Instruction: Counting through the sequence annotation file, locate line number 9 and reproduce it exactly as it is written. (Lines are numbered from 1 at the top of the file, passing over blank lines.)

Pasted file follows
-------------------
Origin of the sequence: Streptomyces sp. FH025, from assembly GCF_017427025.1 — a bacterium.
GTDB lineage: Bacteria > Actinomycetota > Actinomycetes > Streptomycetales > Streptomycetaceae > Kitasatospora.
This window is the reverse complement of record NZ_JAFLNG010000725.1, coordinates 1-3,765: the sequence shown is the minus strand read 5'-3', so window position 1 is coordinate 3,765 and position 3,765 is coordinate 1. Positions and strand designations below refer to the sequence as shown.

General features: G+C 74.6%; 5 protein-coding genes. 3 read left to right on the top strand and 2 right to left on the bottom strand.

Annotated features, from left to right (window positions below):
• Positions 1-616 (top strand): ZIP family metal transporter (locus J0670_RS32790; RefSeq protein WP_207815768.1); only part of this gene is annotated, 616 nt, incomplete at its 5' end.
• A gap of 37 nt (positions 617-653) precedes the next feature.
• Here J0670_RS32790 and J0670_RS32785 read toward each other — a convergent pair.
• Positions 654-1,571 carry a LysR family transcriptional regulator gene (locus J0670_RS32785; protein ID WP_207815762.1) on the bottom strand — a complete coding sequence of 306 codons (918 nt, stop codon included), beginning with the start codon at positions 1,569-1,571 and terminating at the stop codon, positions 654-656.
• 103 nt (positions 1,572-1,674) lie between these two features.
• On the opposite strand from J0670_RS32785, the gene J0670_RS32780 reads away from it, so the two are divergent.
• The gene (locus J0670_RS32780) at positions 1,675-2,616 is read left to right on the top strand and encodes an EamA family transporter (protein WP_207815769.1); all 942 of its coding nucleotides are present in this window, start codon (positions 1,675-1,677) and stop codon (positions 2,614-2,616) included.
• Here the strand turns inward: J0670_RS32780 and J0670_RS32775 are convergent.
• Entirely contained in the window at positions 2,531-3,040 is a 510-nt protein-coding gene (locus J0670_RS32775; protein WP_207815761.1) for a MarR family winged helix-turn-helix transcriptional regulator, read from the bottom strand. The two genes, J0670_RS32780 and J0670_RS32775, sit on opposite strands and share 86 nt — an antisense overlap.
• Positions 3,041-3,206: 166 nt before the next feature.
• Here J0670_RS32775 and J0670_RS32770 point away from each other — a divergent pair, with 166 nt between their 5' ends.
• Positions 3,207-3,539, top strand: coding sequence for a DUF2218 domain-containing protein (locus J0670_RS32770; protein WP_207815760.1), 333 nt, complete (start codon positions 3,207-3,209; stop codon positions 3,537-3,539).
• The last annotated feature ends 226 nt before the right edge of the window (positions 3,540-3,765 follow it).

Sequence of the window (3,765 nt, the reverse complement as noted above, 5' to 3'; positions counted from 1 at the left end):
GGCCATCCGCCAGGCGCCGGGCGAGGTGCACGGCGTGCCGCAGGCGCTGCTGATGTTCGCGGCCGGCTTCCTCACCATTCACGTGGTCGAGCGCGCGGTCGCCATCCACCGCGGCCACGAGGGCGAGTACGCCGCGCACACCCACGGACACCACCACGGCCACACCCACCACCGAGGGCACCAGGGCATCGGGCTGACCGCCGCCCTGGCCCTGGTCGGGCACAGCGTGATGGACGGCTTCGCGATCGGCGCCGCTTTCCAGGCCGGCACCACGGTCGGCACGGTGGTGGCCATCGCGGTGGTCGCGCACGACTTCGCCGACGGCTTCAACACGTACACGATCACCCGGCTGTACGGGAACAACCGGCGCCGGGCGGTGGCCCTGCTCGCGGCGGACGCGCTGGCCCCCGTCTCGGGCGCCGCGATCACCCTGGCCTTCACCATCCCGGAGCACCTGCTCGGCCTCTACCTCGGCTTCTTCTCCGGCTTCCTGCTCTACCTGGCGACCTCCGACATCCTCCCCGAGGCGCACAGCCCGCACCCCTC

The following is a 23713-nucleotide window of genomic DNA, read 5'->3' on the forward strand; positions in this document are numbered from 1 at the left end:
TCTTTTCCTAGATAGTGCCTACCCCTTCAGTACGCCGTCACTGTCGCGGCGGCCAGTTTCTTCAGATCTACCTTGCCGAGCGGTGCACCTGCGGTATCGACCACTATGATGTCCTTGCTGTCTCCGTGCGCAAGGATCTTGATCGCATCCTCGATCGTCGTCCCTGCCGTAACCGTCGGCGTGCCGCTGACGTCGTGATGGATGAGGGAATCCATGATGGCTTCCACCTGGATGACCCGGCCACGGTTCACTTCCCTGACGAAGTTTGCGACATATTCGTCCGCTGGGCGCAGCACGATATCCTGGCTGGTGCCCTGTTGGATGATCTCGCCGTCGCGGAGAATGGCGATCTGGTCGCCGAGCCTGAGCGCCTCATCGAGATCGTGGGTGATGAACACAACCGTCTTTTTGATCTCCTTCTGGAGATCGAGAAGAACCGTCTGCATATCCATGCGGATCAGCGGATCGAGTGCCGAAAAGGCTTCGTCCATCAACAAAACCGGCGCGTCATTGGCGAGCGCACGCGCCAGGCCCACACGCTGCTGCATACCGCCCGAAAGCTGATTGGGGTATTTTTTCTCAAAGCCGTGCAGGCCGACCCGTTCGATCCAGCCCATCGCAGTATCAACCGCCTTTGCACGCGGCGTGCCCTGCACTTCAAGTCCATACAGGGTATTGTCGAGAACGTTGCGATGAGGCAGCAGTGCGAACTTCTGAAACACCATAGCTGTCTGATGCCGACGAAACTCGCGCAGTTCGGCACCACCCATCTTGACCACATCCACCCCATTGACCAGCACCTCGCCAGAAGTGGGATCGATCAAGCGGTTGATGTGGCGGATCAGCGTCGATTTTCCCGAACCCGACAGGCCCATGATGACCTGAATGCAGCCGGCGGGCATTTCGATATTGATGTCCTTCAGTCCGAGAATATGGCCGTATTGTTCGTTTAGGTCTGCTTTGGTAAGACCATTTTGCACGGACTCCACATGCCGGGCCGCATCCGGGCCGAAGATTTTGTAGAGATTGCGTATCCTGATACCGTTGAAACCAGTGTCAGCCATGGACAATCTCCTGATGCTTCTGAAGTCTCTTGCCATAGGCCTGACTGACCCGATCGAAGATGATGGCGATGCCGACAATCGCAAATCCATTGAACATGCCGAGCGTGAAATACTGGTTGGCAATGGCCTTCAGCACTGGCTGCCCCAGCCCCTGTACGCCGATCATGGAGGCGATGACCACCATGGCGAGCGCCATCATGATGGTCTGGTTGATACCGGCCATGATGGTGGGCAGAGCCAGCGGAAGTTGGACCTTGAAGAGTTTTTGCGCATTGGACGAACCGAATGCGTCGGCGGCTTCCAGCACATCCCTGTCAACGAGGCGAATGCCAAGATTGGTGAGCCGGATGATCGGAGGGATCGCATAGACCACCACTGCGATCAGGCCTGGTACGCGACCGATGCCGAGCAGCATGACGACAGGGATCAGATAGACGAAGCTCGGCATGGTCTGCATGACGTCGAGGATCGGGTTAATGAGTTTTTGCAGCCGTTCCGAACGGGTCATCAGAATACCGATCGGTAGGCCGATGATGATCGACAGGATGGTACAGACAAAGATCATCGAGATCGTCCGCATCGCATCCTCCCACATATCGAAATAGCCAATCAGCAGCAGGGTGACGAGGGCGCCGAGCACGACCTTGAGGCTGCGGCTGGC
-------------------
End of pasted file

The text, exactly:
• Positions 654-1,571 carry a LysR family transcriptional regulator gene (locus J0670_RS32785; protein ID WP_207815762.1) on the bottom strand — a complete coding sequence of 306 codons (918 nt, stop codon included), beginning with the start codon at positions 1,569-1,571 and terminating at the stop codon, positions 654-656.